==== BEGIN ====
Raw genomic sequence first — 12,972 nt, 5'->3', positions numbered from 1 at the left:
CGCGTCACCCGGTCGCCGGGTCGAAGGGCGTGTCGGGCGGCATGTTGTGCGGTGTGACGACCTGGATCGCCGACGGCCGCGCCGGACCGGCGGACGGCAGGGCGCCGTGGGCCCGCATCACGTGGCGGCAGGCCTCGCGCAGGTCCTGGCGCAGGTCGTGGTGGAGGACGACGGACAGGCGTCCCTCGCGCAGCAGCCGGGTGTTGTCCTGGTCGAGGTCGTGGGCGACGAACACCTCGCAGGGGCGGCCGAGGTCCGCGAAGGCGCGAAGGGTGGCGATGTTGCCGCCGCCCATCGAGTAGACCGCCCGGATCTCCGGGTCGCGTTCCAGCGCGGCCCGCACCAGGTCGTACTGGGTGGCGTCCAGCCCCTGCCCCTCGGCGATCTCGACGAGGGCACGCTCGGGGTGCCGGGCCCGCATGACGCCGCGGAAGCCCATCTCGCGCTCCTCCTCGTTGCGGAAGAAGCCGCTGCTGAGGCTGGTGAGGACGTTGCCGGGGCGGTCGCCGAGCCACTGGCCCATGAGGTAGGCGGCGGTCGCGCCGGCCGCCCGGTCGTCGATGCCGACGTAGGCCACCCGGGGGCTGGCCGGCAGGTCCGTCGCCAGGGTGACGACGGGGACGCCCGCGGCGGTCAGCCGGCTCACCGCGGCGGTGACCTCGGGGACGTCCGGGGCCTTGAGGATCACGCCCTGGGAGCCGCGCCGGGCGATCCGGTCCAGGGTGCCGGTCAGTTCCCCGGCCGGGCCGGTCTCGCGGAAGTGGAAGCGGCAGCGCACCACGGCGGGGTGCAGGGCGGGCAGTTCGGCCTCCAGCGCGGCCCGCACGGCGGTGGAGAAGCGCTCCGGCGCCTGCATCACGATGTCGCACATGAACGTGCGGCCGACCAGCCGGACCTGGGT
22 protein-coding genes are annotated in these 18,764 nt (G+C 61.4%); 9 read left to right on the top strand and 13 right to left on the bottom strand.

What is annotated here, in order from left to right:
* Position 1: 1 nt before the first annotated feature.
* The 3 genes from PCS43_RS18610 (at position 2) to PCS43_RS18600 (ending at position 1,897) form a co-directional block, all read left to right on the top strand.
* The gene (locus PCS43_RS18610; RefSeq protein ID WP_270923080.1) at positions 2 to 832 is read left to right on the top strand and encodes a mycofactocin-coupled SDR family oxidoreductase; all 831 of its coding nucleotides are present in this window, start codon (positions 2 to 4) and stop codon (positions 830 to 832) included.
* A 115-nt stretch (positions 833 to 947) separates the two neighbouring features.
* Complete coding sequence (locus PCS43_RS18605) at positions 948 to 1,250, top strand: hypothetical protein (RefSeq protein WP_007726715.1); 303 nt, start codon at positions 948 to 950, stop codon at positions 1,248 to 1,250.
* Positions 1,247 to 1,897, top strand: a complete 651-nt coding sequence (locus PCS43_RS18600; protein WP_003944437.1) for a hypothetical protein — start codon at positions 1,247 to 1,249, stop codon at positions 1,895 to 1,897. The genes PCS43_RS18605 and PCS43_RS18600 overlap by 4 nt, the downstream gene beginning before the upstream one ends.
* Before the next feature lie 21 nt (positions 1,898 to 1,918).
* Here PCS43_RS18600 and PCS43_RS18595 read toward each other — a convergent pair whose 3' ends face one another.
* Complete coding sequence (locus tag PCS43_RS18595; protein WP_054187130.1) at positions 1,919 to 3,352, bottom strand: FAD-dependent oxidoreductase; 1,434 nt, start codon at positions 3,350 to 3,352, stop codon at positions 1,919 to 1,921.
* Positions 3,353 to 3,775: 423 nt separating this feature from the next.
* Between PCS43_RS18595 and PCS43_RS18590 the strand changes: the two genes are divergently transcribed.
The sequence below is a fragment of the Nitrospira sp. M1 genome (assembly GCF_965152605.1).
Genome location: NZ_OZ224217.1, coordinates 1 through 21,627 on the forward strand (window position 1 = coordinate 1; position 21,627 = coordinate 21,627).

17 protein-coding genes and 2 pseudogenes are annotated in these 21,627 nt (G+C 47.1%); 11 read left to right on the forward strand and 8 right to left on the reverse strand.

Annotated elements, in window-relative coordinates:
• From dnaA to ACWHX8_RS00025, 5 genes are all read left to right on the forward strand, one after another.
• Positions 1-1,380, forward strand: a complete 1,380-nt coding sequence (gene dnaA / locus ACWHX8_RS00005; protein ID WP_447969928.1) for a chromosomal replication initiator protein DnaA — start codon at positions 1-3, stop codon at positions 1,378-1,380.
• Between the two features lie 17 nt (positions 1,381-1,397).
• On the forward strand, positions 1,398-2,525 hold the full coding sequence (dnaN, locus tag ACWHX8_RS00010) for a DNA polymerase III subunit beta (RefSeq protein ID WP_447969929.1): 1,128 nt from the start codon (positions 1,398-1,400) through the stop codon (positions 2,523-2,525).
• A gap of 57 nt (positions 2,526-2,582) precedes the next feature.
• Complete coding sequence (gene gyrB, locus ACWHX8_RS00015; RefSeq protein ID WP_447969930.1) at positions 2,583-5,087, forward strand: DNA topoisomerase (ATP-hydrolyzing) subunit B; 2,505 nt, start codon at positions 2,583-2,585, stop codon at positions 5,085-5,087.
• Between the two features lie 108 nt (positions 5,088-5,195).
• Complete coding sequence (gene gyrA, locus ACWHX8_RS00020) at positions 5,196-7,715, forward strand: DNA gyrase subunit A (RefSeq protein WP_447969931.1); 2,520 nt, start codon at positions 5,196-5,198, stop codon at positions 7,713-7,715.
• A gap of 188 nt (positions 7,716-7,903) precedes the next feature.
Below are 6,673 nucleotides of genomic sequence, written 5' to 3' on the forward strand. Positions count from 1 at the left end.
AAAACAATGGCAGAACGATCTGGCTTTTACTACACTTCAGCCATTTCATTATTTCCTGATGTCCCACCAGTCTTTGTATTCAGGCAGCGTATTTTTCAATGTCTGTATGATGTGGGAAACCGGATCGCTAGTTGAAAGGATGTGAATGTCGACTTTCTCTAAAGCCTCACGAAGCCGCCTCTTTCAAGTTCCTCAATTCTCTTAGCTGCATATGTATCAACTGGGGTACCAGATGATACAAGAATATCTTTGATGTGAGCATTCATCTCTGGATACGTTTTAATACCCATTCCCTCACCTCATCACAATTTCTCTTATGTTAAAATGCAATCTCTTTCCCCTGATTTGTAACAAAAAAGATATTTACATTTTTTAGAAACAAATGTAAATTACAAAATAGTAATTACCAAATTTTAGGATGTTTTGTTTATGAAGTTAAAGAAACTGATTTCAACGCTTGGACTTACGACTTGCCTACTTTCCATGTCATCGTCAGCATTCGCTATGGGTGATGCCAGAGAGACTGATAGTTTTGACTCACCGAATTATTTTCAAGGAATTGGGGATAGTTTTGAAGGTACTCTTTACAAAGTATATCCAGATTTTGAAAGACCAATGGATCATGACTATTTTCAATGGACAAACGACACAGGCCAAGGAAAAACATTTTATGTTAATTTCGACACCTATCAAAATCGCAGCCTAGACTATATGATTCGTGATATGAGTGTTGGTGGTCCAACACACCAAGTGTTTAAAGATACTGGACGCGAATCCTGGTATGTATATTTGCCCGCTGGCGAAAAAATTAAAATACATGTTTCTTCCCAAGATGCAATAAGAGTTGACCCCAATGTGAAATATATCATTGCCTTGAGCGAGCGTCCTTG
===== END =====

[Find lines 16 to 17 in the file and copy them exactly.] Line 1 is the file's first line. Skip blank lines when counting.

The sequence below is a fragment of the Nitrospira sp. M1 genome (assembly GCF_965152605.1).
Genome location: NZ_OZ224217.1, coordinates 1 through 21,627 on the forward strand (window position 1 = coordinate 1; position 21,627 = coordinate 21,627).